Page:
CADDIE WOODLAWN (1935)
By Carol Ryrie Brink
When I mention my Newbery Medal project many people have remarked that they loved Caddie Woodlawn. It was the second book by Carol Ryrie Brink that I read, the first being The Pink Motel which was a Weekly Reader Book Club selection that I read and re-read (and that I think I should read again).
But, back to Caddie and her appeal. Brink based the book on her grandmother’s childhood stories. Caroline “Caddie” Woodhouse (1853-1939) grew up on a farm carved out of the woods in northwestern Wisconsin. Her father was from England and her mother was from Boston. The book is set in 1864 when Caddie is 11, a tomboy keeping up with older brother Tom and younger brother Warren. Life on the farm, long winters, and school days – getting into and out of scrapes – visits from a favorite uncle -- family secrets revealed – a sympathetic and memorable portrait of a loving and supportive family.
For many years I have remembered a funny couplet: “If at first you don’t fricassee / Fry, fry a hen!” I found out that I first read it in Caddie. At the end-of-term program the children make recitations. Caddie’s dramatic reading “went off perfectly, gestures, Boston accent, and everything.” Warren is not such a confident speaker. His pithy “If at first you don’t succeed / Try, try again” is sabotaged with “fricassee” by Tom and Caddie. Warren is humiliated and Tom and Caddie are suitably chagrined.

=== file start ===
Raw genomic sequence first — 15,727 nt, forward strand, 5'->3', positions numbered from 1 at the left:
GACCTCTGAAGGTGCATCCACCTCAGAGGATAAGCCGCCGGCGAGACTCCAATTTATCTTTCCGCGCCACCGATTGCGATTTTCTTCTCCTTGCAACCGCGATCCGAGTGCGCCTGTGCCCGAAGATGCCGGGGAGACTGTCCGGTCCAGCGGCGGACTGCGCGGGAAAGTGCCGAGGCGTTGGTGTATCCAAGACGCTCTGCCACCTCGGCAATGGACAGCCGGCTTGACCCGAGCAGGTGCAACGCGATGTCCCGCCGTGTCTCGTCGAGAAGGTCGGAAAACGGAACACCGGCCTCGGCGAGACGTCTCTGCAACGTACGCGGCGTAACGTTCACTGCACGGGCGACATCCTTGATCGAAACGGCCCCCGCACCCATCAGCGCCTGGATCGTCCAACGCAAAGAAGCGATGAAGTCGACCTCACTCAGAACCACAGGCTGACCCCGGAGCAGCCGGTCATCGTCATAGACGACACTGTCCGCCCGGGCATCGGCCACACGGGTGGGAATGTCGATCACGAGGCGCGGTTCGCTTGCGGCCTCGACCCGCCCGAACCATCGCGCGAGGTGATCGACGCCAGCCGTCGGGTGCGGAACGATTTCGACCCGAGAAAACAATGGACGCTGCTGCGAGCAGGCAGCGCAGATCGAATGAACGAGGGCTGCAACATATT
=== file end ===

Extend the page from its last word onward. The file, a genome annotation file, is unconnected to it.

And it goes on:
I was delighted to discover this episode:
Clara and Annabelle had set up the quilting frame and were busily at work on the quilt which Clara had been piecing all winter….Caddie came and looked. “Do you think I could learn how?” she asked. “I guess if I can mend clocks, I ought to be able to quilt,’ and nobody contradicted her. By noon she was quite as good as Clara or Annabelle.
When Tom and Warren came up from the barn she hailed them enthusiastically and began to exhibit her skill. “Golly, I could do that, too!” said Tom. “Girls think they’re so smart with their tiny stitches. Where’s a needle?” “Me, too!” said Warren, and before Clara knew what was happening to her precious quilt, the three erstwhile adventurers were making riotous scrolls and roses all over.
Clara protested to Mother, “You’ve got to make them stop. Their hands are all dirty!”
Mrs. Woodlawn replied, “Let it be, Clara. The quilt will wash, the quilt will wash.”
Riotous scrolls and roses! I wonder what the fictional Woodlawn quilt looked like. I doubt that a mid-1860’s quilt looked like the one in Trina Schart Hyman’s 1973 illustration.. (And if they were quilting, why is Warren holding an unpieced triangle?) I need to find a copy with Kate Seredy’s original illustrations.
|Original cover (Kate Seredy illus.)|